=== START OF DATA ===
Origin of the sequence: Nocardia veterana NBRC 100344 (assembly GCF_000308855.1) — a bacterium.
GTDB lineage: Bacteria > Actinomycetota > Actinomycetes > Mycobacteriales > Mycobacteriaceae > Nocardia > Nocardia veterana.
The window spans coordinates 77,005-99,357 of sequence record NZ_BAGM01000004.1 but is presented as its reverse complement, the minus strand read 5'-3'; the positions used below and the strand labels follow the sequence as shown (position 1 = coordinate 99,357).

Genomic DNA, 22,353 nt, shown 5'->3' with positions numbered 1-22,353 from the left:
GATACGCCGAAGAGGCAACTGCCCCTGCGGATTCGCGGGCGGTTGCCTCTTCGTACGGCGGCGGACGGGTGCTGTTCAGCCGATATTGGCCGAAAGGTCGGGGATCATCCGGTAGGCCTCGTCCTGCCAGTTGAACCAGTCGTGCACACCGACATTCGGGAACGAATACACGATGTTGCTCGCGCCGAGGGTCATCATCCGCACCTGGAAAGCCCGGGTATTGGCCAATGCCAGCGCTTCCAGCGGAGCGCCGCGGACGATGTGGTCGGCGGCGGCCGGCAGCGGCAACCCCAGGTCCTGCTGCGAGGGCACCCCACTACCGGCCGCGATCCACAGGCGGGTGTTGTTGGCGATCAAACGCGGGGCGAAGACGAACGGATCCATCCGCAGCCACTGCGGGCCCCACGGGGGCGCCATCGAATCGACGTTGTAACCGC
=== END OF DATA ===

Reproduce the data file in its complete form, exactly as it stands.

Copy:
Origin of the sequence: Nocardia veterana NBRC 100344 (assembly GCF_000308855.1) — a bacterium.
GTDB lineage: Bacteria > Actinomycetota > Actinomycetes > Mycobacteriales > Mycobacteriaceae > Nocardia > Nocardia veterana.
The window spans coordinates 77,005-99,357 of sequence record NZ_BAGM01000004.1 but is presented as its reverse complement, the minus strand read 5'-3'; the positions used below and the strand labels follow the sequence as shown (position 1 = coordinate 99,357).

Genomic DNA, 22,353 nt, shown 5'->3' with positions numbered 1-22,353 from the left:
GATACGCCGAAGAGGCAACTGCCCCTGCGGATTCGCGGGCGGTTGCCTCTTCGTACGGCGGCGGACGGGTGCTGTTCAGCCGATATTGGCCGAAAGGTCGGGGATCATCCGGTAGGCCTCGTCCTGCCAGTTGAACCAGTCGTGCACACCGACATTCGGGAACGAATACACGATGTTGCTCGCGCCGAGGGTCATCATCCGCACCTGGAAAGCCCGGGTATTGGCCAATGCCAGCGCTTCCAGCGGAGCGCCGCGGACGATGTGGTCGGCGGCGGCCGGCAGCGGCAACCCCAGGTCCTGCTGCGAGGGCACCCCACTACCGGCCGCGATCCACAGGCGGGTGTTGTTGGCGATCAAACGCGGGGCGAAGACGAACGGATCCATCCGCAGCCACTGCGGGCCCCACGGGGGCGCCATCGAATCGACGTTGTAACCGC